Wine Guide: Serving Wine
There's really no mystery to serving wine as most of us can manage to get the wine out of the bottle and into our glass without too much trouble, but here are a couple of things that may help the wine show its best:
Temperature: In general, white wines should be served chilled and red wine at room temperature. For whites, a couple of hours in the fridge will do just fine. If you're pushed for time, then put the bottle in an ice bucket filled half with ice and half with cold water. This will bring the wine down to the desired temperature in about twenty minutes. For most reds, room temperature is ideal, unless the room is a balmy 80°F, of course. We've all had warm red wine served to us in restaurants and, frankly, it does the wine no favors. Light, fruity reds, like Beaujolais, are best served a little cool, especially on a warm summer day. Champagne, dessert wine, most sherry and rosé should be treated as white. Red port should be served at room temperature but tawny port can be chilled.
Decanting: This is the process of pouring off any sediment that has been deposited in the bottle over time to create 'clean wine'. It is frequently done with vintage port or older red wines that have spent many years in a bottle. The vast majority of wines do not need to be decanted at all, but if you do need to do it, simply pour the wine slowly into a glass decanter or jug keeping an eye on the neck of the bottle. When you see sediment in the neck, it's time to stop. Decanting can also help the wine "breathe".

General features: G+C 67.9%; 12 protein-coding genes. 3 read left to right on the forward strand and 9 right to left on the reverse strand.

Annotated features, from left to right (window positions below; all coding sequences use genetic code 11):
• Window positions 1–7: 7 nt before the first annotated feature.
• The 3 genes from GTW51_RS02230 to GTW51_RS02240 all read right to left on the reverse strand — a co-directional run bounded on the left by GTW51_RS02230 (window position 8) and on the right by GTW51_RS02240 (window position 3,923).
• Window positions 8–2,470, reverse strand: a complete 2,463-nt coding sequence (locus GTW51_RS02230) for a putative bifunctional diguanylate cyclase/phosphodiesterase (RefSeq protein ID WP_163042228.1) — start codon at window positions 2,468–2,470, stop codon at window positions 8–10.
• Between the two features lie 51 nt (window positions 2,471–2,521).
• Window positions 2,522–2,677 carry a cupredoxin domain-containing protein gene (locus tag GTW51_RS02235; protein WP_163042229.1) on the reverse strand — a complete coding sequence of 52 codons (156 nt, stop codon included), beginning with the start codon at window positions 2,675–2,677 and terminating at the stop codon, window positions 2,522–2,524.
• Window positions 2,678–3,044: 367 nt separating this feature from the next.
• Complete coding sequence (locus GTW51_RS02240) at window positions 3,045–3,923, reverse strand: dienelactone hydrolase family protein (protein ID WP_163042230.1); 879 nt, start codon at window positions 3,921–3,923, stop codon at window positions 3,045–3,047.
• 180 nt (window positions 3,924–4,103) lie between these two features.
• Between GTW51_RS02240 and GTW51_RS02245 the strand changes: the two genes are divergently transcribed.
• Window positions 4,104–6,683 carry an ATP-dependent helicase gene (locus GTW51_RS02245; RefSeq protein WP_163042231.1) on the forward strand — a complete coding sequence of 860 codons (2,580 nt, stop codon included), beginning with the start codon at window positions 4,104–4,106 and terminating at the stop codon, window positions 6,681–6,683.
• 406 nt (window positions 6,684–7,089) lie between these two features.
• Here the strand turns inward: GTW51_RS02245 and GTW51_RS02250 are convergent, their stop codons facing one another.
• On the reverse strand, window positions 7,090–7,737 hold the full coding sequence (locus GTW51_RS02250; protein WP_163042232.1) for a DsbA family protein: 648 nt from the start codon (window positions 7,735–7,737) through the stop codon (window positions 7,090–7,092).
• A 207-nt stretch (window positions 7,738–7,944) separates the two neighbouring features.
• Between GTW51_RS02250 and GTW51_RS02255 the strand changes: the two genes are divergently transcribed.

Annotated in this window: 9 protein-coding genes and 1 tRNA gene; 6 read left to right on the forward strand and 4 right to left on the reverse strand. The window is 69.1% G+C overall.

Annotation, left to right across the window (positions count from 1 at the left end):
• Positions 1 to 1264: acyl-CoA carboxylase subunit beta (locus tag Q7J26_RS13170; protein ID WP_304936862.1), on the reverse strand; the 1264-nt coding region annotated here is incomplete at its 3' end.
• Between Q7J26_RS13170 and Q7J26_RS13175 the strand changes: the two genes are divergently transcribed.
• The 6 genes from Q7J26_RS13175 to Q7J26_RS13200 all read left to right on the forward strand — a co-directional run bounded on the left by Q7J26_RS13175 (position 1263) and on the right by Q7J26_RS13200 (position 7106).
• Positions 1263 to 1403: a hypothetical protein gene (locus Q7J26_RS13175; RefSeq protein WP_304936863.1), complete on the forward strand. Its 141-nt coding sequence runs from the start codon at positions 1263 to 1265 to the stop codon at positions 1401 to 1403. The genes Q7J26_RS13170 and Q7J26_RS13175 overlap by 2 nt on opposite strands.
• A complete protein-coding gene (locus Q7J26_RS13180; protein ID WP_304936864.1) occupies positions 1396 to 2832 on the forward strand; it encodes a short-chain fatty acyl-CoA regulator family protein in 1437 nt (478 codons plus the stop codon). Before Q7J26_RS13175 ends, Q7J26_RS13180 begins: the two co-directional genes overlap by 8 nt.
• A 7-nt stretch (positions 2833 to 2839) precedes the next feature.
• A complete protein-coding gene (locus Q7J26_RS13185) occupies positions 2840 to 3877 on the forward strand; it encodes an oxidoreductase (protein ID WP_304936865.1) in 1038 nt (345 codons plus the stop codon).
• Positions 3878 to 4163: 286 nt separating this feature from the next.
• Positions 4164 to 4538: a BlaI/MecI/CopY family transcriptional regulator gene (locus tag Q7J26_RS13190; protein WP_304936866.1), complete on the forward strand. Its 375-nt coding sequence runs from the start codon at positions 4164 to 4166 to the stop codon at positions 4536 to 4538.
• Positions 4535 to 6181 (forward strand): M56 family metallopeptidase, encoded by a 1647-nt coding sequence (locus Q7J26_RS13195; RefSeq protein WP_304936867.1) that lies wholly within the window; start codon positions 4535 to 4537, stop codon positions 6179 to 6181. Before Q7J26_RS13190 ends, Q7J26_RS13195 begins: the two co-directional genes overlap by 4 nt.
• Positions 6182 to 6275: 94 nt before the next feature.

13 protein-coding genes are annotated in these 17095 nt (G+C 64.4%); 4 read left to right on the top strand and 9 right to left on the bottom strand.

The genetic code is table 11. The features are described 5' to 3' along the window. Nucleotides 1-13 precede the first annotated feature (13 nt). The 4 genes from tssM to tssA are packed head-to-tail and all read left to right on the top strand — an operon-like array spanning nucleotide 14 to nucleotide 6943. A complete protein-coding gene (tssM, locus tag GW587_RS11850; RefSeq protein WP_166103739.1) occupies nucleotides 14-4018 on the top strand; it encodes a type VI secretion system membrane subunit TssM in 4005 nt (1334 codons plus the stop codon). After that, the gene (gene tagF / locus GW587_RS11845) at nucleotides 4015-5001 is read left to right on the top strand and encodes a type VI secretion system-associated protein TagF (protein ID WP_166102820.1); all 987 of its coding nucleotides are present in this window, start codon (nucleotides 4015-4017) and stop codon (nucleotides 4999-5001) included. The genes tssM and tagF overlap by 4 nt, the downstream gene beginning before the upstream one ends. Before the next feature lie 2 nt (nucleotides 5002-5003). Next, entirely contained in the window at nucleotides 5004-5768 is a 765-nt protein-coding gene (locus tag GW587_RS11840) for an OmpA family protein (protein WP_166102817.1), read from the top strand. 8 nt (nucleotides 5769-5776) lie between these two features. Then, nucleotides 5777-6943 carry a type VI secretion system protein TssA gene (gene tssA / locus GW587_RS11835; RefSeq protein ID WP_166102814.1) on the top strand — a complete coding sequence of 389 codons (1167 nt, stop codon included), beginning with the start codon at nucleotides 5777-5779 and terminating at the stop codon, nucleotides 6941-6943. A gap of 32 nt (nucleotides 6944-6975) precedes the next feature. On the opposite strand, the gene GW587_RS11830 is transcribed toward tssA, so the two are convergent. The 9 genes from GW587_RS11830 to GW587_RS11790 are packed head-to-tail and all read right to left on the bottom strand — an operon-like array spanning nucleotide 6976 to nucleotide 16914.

Breathing: If a wine has spent many years locked up in a bottle, away from the air, it will benefit from a little breathing time. This can take place in the glass or in a decanter and twenty to thirty minutes should suffice. Even young wines can benefit from a little breathing time as it allows the wine to open up and really show what it's made of. You can test this bya wine immediately after opening it and then see how your second glass tastes some twenty minutes later. There's often quite a difference. That's also why, if you're opening several reds, open them all at once. You give your next bottle a chance to breathe, while you are enjoying the current one. On the other hand, whites generally don't need to be opened ahead of time, as the goal is usually to retain their freshness.
Glassware: The best glasses for appreciating wine are made of plain, thin, clear glass. Heavy, cut glass makes it difficult to see the wine properly. The glass should have a wide bowl tapering to a narrow opening; a tulip shape, in other words. This allows room for the wine to be swirled in the glass while concentrating the aromas at the rim. Champagne should be served in tall flutes or tall, thin tulip-shaped glasses. Today there are many specialty glasses designed to be used with different grape varieties. While these may, indeed, enhance the attributes of the different wines, they really aren't necessary. A good, all purpose glass like Riedel's "Ouverture" series red and white wine glass, is a simple, elegant solution for about $7/glass.
Fill level: The glass should never be filled more than about half full. This allows room for swirling the wine around in the glass to release its aromas without splashing it all over the table. A good way to achieve this is to leave the glass on the table, hold the stem at the base and make small, quick circles with the base. Try it!
Always taste the wine yourself before serving it to guests in case it's faulty (see "faults" below).
If you don't finish the bottle, most wines will keep quite happily for a couple of days with the cork stuck back in the bottle, keeping the air out. You can even buy vacuum pumps in wine shops to remove the air altogether, which will buy you another day or two. Whites are better off in the fridge and reds left out at room temperature. It's impossible to say exactly how long a wine will keep once open because each wine is different, but in general the higher quality the wine, the longer it will keep.